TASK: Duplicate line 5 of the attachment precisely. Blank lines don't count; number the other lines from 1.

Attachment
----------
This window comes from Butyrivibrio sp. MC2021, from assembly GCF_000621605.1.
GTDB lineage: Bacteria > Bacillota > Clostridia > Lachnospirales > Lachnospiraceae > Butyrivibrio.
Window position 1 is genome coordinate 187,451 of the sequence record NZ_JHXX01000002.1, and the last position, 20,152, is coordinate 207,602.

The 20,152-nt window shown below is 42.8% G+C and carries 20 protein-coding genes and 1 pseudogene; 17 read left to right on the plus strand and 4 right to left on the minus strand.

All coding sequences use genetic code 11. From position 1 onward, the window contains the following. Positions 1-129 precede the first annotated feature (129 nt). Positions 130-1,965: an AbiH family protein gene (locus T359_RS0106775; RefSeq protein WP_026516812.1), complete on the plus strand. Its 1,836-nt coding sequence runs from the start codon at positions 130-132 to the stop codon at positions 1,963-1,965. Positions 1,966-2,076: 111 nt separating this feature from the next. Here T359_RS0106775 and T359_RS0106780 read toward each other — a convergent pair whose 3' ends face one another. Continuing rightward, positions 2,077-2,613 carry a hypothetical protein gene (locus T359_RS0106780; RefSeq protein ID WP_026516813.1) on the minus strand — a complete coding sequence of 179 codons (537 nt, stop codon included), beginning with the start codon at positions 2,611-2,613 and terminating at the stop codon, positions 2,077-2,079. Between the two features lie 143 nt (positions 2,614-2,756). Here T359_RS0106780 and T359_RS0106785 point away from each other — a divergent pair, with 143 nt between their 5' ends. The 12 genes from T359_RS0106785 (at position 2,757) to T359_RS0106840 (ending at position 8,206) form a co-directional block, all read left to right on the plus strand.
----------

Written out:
All coding sequences use genetic code 11. From position 1 onward, the window contains the following. Positions 1-129 precede the first annotated feature (129 nt). Positions 130-1,965: an AbiH family protein gene (locus T359_RS0106775; RefSeq protein WP_026516812.1), complete on the plus strand. Its 1,836-nt coding sequence runs from the start codon at positions 130-132 to the stop codon at positions 1,963-1,965. Positions 1,966-2,076: 111 nt separating this feature from the next. Here T359_RS0106775 and T359_RS0106780 read toward each other — a convergent pair whose 3' ends face one another. Continuing rightward, positions 2,077-2,613 carry a hypothetical protein gene (locus T359_RS0106780; RefSeq protein ID WP_026516813.1) on the minus strand — a complete coding sequence of 179 codons (537 nt, stop codon included), beginning with the start codon at positions 2,611-2,613 and terminating at the stop codon, positions 2,077-2,079. Between the two features lie 143 nt (positions 2,614-2,756). Here T359_RS0106780 and T359_RS0106785 point away from each other — a divergent pair, with 143 nt between their 5' ends. The 12 genes from T359_RS0106785 (at position 2,757) to T359_RS0106840 (ending at position 8,206) form a co-directional block, all read left to right on the plus strand.